So, what in the world can we do to help the bully overcome his compulsion to bully? Well, first we have to recognize ourselves as part of the pattern the bully lives into. The bully has identified with "badness" as compensation for powerlessness. He believes that this "badness" allows him to be all that everyone else is too weak, stupid, or cowardly to engage. He stubbornly holds to the belief that he is smarter and stronger than the rest of the world--simply becaue of his identification with "badness." Because this is a mask and costume, rather than a real identification with his own authenticity, he is compelled to keep proving it to himself by gaining and regaining power over others. Of course, under all of that false bravado is a scared child who wants desperately to be protected from any harm, emotional, physical, psychological or otherwise. And really he is, in his own skewed way, trying to survive.
Feeling sorry for poor Bully yet? Don't. Feeling sorry for her pushes her fear button and to that fear she'll only react with more bullying. Unless, of course, she thinks he can use your pity to her advantage. The bully will only feed on pity to either grow her compulsion to feel strong at your expense, or her need to control you through manipulation. Ergo, you become a part of the problem.
Wishing the bully dead? Yeah, don't we all from time to time. But again, this only perpetuates the problem. The bully will feel your wish, like a dog senses your fear, and react to it as if it is an energizer. Your desire that he be punished or even killed is an unconscious reminder to him of his own shame---which propels him to identify with it yet again by proving to you that he really is the "bad" guy you think he is. Or, if there is any need to reject shame, he'll just project it onto you, which gives him a rationale for punishing you. And again, you become part of the problem rather than the solution.
Want to confront her so that she'll see the error of herways? Forget it! She'll laugh at you. She'll just see your efforts as some kind of self-righteous stupidity. All "rightness" is a joke to the bully. She has identified with "badness" as a method of survival. She's only going to see your efforts to correct her as further affirmation of her"badness" which only makes her feel stronger and more powerful over you.
The bully actually feels like a victim of the "rightness" of others. Those parents who initially bullied him through their physical, mental and emotional abuse, were "right" and he was wrong. Those parents who allowed themselves to be bullied because that seemed the "right" thing to do, were weak and ineffective to him, so that their "rightness" was seen as stupid. And so now, when you declare how wrong he is to bully others, you might be reminding him that he was originally wrong and his parents, at whom he is often secretly or overtly enraged, were "right." Or, you might be reminding him that "rightness" is a joke that he can use against you. These are dangerous buttons to push.
Scared of the bully? Yes, we all are. We fear what the bully can do to us, mentally, emotionally, physically, financially or otherwise. But that fear is food to her. Again, like the dog who can sense your fear, she will use your fear to further perpetuate her own sense of power and control over you. That big amorphous "they" out there fears her because she is so powerful---and that's just as it should be. So, what we are doing when we fear the bully is adding fuel to an already out-of-control fire.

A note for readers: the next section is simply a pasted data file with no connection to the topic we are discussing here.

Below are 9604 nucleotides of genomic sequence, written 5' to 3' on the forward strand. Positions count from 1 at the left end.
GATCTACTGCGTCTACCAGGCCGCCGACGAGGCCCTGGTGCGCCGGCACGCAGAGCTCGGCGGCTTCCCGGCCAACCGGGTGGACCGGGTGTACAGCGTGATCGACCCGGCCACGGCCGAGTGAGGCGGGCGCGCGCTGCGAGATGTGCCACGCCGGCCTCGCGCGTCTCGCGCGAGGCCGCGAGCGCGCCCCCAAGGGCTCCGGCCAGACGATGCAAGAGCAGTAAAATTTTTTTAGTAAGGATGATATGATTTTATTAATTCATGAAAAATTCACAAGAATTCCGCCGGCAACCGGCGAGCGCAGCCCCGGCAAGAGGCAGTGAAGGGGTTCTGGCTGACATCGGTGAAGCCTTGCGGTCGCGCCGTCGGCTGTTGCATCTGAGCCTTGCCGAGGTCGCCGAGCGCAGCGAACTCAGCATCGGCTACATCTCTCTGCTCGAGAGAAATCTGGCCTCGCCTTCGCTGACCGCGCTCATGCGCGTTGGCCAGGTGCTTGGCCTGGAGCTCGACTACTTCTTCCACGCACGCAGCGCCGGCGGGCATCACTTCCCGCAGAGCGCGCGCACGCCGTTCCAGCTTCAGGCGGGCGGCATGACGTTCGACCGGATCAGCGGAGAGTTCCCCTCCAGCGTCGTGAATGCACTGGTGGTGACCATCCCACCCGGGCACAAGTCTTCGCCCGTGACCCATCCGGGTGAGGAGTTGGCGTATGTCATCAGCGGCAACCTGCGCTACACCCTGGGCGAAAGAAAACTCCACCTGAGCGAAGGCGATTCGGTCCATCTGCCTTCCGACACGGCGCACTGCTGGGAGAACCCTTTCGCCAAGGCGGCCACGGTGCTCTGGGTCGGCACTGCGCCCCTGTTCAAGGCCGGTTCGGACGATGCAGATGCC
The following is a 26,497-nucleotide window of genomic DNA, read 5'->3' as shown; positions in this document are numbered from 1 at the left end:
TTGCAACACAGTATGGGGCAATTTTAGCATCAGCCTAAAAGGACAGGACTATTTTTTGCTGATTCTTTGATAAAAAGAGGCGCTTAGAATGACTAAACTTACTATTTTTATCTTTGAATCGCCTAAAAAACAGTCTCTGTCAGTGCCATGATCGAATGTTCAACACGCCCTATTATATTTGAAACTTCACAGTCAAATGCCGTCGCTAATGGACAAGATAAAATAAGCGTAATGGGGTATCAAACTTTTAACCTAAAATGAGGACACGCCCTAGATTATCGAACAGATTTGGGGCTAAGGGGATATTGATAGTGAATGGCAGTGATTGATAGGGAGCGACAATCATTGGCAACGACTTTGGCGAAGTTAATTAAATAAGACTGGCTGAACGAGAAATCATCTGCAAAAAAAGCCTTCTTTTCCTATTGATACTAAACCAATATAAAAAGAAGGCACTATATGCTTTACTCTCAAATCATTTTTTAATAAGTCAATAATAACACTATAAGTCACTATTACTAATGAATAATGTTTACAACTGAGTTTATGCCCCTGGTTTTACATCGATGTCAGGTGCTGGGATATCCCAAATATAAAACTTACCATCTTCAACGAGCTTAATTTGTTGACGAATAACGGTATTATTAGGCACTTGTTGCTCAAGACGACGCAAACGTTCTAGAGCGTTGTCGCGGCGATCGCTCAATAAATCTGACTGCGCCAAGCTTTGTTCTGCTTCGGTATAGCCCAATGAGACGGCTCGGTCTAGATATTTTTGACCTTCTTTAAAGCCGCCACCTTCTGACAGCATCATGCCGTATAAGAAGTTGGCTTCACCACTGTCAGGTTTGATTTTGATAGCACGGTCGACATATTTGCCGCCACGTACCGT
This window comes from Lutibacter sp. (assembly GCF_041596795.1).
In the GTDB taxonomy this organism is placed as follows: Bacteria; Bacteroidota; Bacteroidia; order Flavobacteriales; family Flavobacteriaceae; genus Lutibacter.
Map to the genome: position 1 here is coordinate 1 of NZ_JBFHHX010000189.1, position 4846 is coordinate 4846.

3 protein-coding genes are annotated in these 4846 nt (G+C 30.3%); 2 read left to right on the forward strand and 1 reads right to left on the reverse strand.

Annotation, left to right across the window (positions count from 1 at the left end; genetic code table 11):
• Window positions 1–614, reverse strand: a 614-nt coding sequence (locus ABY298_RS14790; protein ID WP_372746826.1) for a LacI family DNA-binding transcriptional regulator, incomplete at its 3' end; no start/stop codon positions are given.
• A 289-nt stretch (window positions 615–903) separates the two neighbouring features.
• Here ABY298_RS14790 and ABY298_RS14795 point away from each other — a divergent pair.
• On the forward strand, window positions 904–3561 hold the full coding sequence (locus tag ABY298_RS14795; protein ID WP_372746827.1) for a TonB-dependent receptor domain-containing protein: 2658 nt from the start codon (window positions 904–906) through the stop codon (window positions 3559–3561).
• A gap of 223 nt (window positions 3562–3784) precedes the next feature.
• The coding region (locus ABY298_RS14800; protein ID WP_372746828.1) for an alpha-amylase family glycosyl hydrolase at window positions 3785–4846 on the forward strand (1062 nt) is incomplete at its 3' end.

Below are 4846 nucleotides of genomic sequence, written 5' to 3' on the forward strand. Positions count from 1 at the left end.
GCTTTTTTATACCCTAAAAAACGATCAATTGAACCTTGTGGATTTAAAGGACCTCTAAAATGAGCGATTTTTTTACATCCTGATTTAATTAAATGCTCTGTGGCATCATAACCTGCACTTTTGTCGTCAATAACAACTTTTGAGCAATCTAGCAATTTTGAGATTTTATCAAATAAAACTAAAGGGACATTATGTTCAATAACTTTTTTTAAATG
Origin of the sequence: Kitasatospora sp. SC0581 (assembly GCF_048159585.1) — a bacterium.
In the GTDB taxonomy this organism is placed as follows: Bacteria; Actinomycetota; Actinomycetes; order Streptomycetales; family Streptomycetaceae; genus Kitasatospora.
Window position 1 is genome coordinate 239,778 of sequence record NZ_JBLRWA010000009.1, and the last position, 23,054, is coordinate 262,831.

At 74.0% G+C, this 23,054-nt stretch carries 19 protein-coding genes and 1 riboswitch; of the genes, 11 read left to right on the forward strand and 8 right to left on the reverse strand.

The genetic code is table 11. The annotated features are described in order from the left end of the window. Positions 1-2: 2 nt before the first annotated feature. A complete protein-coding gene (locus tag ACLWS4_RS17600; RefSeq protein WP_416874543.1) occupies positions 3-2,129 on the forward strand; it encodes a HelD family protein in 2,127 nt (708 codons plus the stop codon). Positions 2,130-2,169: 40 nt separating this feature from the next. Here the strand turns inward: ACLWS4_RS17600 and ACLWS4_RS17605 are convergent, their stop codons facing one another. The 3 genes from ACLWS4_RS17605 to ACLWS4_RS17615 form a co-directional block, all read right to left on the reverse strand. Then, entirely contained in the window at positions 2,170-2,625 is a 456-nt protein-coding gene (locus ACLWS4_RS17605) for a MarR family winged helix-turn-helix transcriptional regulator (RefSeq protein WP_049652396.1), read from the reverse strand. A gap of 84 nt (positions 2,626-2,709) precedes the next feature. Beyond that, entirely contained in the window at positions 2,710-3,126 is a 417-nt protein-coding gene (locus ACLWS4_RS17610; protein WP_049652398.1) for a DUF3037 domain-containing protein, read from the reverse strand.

The above are typical responses to the bully. But none of them work. That is why the idea of rehabilitation from the jail cell is well-nigh to impossible. In fact, put in the room with several other bullies, the bully is going to have to up the ante. He'll have to become just that much more of a bully. Typically, he knows how to do that, for he's been doing it all of his life.
What is effective for some bullies, at least for those who have not yet gone all the way over into sociopathy, is the recognition that this bully thing is a mask and costume that she has worn in order to survive in her family of origin. Whether she was the bully of her parents or bullied by her parents, she is responding to her early environment with an identity that seems to work for her. In other words, there is another whole person, down under the bully mask and costume, with which she has never yet identified.
Through such recognition, bullies can begin to recognize the powerlessness they felt as children for which they've been compensating ever since with this big, bad bully identity---and they will realize that they have done little else but live out that drama over and over again. As they begin to make this connection they can also begin to hear the voice of the authentic Self, which is neither bad nor good, but simply a real person who has compassion for that inner child who was bullied or taught to bully. Through that compassionate energy, as opposed to the energy of judgment, the bully can learn to take care of herself, for she can now make choices to do, say, think and feel the things that bless and nourish her life. These choices make up the very definition of personal empowerment. And it is this personal power rather than power over others, which can actually be attained, and all that was ever really wanted.
Conscious choice--rather than unconscious compulsion--makes the empowering difference.